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Sarah Ferguson receives news there's been 'no spread' of skin cancer: 'A huge relief for Sarah and the entire family'

A friend close to the Duchess of York said the 64-year-old will receive regular check-ups for skin cancer.

This article is for informational purposes only and is not a substitute for professional medical advice, diagnosis or treatment. Contact a qualified medical professional before engaging in any physical activity, or making any changes to your diet, medication or lifestyle.

The Duchess of York received positive after being diagnosed with melanoma. (Image via Getty Images)
The Duchess of York received positive after being diagnosed with melanoma. (Image via Getty Images)

Sarah Ferguson has received good news after being diagnosed with both breast cancer and melanoma within a year.

According to The Daily Mail, the Duchess of York has learned her skin cancer has not spread into the area surrounding the cancerous mole and her lymph nodes.

"She's undergone further surgery following the melanoma diagnosis to examine the area around the mole that was found to be malignant and her lymph nodes," a friend of the 64-year-old royal said.

"The good news is these have all been found to be free of cancer so it looks like there has been no spread of the disease and the prognosis is good, though she'll have to have regular check-ups going forward."

According to the source, "It's a huge relief for Sarah and the entire family after the most stressful time and an anxious wait for results."

Ferguson's melanoma was caught early "thanks to the vigilance of her dermatologist," who reportedly asked for moles to be checked for cancer "while she was undergoing reconstructive surgery after her mastectomy."

Ferguson was diagnosed with breast cancer in the summer of 2023, and during a reconstructive surgery following her mastectomy, she had several moles removed and tested. One was found to be cancerous, People reported in January. Ferguson was then diagnosed with malignant melanoma.

In a Feb. 20 post, she shared a photo of herself in an all-fuchsia suit, holding a single flower, paired with an honest caption about her journey. "I'm determined to do whatever I can to help raise awareness by sharing my experience," Ferguson wrote.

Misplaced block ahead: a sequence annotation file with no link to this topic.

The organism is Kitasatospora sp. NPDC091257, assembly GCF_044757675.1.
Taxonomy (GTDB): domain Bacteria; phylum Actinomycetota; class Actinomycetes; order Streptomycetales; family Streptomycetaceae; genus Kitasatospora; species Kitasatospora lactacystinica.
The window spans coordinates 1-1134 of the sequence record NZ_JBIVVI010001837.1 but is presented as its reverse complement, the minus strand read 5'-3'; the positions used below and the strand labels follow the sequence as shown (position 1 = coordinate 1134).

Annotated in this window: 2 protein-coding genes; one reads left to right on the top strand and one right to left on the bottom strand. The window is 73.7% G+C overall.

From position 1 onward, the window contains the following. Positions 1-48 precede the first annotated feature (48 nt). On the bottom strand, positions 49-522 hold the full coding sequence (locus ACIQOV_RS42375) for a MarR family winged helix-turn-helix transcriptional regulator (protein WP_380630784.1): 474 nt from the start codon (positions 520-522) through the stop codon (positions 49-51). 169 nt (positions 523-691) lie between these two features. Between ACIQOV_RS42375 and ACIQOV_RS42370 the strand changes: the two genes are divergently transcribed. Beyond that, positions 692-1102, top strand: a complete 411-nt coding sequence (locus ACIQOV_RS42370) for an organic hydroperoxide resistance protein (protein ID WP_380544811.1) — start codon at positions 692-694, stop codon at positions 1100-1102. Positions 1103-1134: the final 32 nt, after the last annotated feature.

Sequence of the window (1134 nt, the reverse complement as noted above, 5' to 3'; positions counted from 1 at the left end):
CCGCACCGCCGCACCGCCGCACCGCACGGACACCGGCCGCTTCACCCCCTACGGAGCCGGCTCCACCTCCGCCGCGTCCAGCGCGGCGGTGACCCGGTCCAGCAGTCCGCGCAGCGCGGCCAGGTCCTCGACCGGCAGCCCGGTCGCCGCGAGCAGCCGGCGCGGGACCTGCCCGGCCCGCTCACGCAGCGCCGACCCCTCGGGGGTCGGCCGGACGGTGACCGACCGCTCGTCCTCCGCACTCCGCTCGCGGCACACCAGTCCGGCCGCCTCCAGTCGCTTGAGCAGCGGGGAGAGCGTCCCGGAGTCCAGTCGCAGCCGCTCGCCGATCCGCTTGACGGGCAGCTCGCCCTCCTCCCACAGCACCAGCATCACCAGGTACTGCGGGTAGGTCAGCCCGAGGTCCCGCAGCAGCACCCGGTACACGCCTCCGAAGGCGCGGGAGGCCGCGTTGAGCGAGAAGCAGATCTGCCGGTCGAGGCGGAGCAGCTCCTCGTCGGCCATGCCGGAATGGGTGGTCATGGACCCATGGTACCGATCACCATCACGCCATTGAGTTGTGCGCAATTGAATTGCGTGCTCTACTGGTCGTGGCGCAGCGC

"Had it not been for the diligence and care of my physicians, my situation could have been so much worse. It was a busy 2023 and I almost put off my routine mammogram, but my sister Jane convinced me to go," she admitted. The author then said her skin cancer diagnosis "came as a shock."

Ferguson added she is "now in the best hands and feeling positive" with support from her loved ones, before urging people to monitor their health. "Days could make the difference between life and death, so please don't skip or put off your health checks and urge your loved ones to go to theirs," she concluded.

Days could make the difference between life and death.Sarah Ferguson via Instagram

A 2011 study in the U.S. found female breast cancer survivors younger than 45 years old had a 38 per cent higher risk of developing melanoma as a second cancer compared to the general population. Female breast cancer patients 45 years and older had a 12 per cent increase in the risk.

But does breast cancer cause melanoma? Here's what you need to know.


What do we know about breast cancer and melanoma?

Breast cancer and melanoma are two common cancers among light-skinned women in Canada. (Getty)
Breast cancer and melanoma are two common cancers among light-skinned women in Canada. (Getty)

Breast cancer is the most common cancer among Canadian women and is the second leading cause of death from cancer in Canadian women, according to Canadian Cancer Society. One in eight women in Canada are estimated to develop breast cancer.